The People's Perspective on Medicine

Spices for Unexpected Cough and Cold Relief

Sage, thyme and ginger can offer surprising cough and cold relief.

When half the people you know are sniffling, sneezing and coughing, you might want something for cough and cold relief. As it turns out, you won’t need to make a trip to the drugstore. You can probably get unexpected relief by using spices you already have in the kitchen.

Cough and Cold Relief from the Spice Rack:

Q. I have listened to Dr. Tieraona Low Dog on your radio show describe the benefits of thyme and sage teas for colds and coughs. As a physician myself, I have found the results nothing short of amazing. Adding ginger for congestion has also worked for my friends and family. Please share the recipe for others.

A. Dr. Low Dog is one of the country’s foremost experts on the scientific evidence behind herbal therapies. In her book, Healthy at Home, she notes that “Thyme is definitely my go-to acute cough syrup because it works quickly, tastes great, is very safe, and costs so little to make.”

Here is her recipe:

Add two tablespoons dried thyme to one cup near-boiling water and steep for ten minutes. Strain and add one teaspoon of lemon juice and one-half cup organic honey. Take one tablespoon as needed. Store in the refrigerator.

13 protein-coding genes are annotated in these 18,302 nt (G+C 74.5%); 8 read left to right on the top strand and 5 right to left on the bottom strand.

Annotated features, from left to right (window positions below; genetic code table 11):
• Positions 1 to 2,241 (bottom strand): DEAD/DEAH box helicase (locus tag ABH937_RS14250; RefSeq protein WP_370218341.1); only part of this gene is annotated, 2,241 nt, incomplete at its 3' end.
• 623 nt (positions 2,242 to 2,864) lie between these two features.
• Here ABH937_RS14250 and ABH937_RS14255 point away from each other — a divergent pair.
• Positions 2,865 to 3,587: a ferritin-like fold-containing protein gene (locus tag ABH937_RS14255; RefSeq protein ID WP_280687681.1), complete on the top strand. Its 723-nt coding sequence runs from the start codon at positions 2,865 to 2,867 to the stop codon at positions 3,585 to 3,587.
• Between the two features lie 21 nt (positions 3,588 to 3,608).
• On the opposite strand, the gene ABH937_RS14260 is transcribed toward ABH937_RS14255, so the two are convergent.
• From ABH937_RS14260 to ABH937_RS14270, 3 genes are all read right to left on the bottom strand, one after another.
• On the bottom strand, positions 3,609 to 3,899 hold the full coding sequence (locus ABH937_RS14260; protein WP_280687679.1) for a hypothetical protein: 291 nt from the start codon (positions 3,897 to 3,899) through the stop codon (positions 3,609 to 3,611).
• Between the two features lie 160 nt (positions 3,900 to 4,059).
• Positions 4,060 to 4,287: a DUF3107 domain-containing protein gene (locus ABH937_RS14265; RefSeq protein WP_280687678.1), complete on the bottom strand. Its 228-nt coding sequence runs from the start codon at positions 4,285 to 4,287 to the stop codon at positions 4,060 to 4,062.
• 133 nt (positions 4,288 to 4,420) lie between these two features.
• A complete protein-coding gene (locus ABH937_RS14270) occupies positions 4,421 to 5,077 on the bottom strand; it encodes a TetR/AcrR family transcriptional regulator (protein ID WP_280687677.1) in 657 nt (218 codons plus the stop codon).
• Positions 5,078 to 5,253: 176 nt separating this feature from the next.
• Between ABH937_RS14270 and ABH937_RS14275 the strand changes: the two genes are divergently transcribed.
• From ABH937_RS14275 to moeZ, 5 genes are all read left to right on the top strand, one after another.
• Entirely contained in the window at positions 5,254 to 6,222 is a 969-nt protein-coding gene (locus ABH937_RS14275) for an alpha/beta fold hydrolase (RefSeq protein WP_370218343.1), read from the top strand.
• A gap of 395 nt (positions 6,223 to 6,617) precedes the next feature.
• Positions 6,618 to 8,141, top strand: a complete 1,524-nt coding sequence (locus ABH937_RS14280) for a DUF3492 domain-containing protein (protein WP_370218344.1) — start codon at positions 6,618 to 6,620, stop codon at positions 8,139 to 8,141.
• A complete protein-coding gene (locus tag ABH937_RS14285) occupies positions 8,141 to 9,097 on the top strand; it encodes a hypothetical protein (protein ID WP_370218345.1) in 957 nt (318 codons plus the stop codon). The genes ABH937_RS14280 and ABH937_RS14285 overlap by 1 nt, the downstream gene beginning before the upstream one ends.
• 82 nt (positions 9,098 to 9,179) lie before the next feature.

Thyme has been a traditional cough remedy for a long time. One reader wrote about a German remedy for cough and cold relief.

Learn More:

You will find this recipe along with advice on onion syrup for a cough in our book, Spice Up Your Health: How Everyday Kitchen Herbs & Spices Can Lengthen & Strengthen Your Life. 

Candied ginger is another easy and effective approach to cough and cold relief. Spicy? You bet. But some people have found a way to calm a cough with an even spicier remedy: cayenne pepper in tea.

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About the Author
Terry Graedon, PhD, is a medical anthropologist and co-host of The People’s Pharmacy radio show, co-author of The People’s Pharmacy syndicated newspaper columns and numerous books, and co-founder of The People’s Pharmacy website. Terry taught in the Duke University School of Nursing and was an adjunct assistant professor in the Department of Anthropology. She is a Fellow of the Society of Applied Anthropology. Terry is one of the country's leading authorities on the science behind folk remedies. .
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Hoarhound grows abundantly here in New Mexico and has a strong traditional history for cough relief. As a tea it works well for us. A little citrus and honey helps with it’s strong taste.

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